Spikenard works on the solar plexus in a deeply calming manner. It is liberating and profoundly soothing. It releases emotional tension and being at the same time grounding and opening it bring us in touch with our inner spirituality.
Personal: The word that comes to me is surrender. Spikenard brings us to a place of such peace and tranquility, enveloping us in a deep sense of safety. In this place we can allow ourselves to let go of emotional wounds, fears and insecurities. It connects us to the divinity within and lessens the stresses of the outside world. It shows us the way to heal from within. I mainly use this beautiful oil for emotional work. Its wonderful skin-care properties make it easy to incorporate as a releasing agent in the every-day life. Used as a facial oil you have the healing emotional benefits as well as excellent skin-care.
This oil resonates deeply within me. The first time I met Spikenard I was in the midst of a tremendously painful and difficult period of my life. It transported me to a place of such calm serenity, that all the difficulties fell away and I could see – for the first time – solutions and possibilities. This moment brought me forever out of the worst trauma of my life. Till this day Spikenard is my doorway to assurance, peace and spirituality. It is probably the one oil I would always carry.
Considered a safe oil to use. As it has a ovary-stimulating action, I avoid using it during pregnancy. Spikenard is sometimes used in natural perfumery as a fixative.
Posted in Aromatherapy, Essential oil profiles, perfume, Product information, Scents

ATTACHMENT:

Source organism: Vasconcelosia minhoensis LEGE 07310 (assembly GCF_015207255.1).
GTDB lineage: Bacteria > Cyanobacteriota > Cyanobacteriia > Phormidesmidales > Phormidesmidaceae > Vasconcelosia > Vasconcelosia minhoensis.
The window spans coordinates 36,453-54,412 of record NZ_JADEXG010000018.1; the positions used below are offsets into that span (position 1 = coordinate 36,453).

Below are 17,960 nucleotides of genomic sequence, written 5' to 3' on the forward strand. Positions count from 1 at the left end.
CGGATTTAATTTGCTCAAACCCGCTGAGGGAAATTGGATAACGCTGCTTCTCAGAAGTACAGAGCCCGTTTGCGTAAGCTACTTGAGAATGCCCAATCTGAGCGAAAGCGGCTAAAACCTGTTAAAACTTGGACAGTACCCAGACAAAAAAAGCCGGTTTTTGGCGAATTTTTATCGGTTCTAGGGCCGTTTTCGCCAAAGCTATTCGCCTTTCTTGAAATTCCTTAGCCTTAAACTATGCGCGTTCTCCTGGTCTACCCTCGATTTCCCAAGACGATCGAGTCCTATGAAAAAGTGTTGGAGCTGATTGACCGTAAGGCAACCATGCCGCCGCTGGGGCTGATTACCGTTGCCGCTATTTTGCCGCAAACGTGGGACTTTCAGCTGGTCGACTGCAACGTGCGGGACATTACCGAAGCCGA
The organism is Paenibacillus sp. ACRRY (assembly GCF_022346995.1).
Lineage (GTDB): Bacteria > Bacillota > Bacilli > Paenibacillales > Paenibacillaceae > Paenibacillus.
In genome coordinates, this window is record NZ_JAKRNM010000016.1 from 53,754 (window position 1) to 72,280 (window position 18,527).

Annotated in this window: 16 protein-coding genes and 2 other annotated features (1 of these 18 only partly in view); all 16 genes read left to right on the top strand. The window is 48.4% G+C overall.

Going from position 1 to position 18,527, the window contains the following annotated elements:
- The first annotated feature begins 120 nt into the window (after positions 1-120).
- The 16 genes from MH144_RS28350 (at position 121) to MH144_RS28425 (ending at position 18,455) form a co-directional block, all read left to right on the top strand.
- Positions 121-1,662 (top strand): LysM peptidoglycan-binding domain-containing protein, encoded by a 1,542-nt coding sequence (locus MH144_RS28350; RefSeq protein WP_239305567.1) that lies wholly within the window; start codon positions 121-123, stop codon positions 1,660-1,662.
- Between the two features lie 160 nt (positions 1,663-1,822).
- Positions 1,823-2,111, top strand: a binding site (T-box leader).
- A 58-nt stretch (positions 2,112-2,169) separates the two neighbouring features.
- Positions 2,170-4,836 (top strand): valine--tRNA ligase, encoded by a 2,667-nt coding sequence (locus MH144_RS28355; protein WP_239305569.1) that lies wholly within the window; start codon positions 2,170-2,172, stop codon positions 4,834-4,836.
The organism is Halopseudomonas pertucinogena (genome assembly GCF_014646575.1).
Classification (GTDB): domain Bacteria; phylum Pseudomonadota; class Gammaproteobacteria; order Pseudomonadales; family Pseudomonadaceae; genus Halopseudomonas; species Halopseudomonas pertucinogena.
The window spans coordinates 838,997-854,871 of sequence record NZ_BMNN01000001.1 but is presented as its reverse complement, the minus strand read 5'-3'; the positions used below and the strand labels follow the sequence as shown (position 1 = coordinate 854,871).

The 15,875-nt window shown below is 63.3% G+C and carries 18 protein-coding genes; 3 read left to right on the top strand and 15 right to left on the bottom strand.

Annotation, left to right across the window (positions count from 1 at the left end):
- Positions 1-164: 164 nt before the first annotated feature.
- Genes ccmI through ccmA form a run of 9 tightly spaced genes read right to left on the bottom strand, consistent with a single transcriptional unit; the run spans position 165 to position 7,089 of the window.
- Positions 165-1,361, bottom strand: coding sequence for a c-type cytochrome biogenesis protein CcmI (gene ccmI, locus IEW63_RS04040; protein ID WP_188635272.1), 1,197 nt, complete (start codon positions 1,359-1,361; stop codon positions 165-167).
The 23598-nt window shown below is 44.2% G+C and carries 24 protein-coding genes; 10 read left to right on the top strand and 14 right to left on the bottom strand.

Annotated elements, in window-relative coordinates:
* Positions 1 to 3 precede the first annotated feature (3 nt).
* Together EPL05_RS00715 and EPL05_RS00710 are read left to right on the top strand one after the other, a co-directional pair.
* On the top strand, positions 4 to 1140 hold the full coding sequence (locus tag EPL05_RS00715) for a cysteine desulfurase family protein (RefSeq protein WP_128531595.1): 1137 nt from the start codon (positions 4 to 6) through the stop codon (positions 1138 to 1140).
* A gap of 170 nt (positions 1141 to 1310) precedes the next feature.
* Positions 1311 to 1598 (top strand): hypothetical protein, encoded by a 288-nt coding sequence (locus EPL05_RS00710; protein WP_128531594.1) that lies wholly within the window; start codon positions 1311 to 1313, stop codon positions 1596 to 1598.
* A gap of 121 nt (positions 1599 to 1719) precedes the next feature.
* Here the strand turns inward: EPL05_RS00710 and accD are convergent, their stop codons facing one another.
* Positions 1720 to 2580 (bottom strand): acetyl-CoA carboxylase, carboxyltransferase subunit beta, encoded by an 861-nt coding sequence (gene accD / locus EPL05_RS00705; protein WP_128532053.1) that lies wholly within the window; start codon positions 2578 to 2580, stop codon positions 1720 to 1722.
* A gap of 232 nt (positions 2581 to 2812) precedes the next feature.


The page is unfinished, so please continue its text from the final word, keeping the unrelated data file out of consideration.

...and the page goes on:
Tagged ancient, biblical, costly, divine, emotions, essential oil, himalayas, history, jesus, mary magdalene, ointment, peace, skin, spikenard
In 1922 Howard Carter discovered the intact tomb of Tutankhamun. The tomb had been sealed approximately 3 200 years earlier. (The reign of Tutankhamon lasted 1333-1324Bc) The tomb was filled with unimaginable treasures and amongst these treasures were clay-pots filled with solidified matter from which a scent could was faintly discernible. On analysis the pots turned out to contain perfumed ointments; myrrh and frankincense mixed in animal and vegetable fat. This story always fascinated me, and now it happened again:
A 2,000-year-old cream belonging to an aristocrat discovered
July 12th, 2009 – 5:56 pm ICT by ANI
Washington, July 12 (ANI): Archaeologists in Italy have discovered a 2,000-year-old cream, left almost intact in the cosmetic case of an aristocratic Etruscan woman.
The lotion, which was discovered four years ago in a necropolis near the Tuscan town of Chiusi, has been revealed now, only after chemical analysis has identified the original compounds of the ancient ointment.
The archaeologists found an intact tomb-dating to the second half of the second century B.C.-sealed by a large terracotta tile.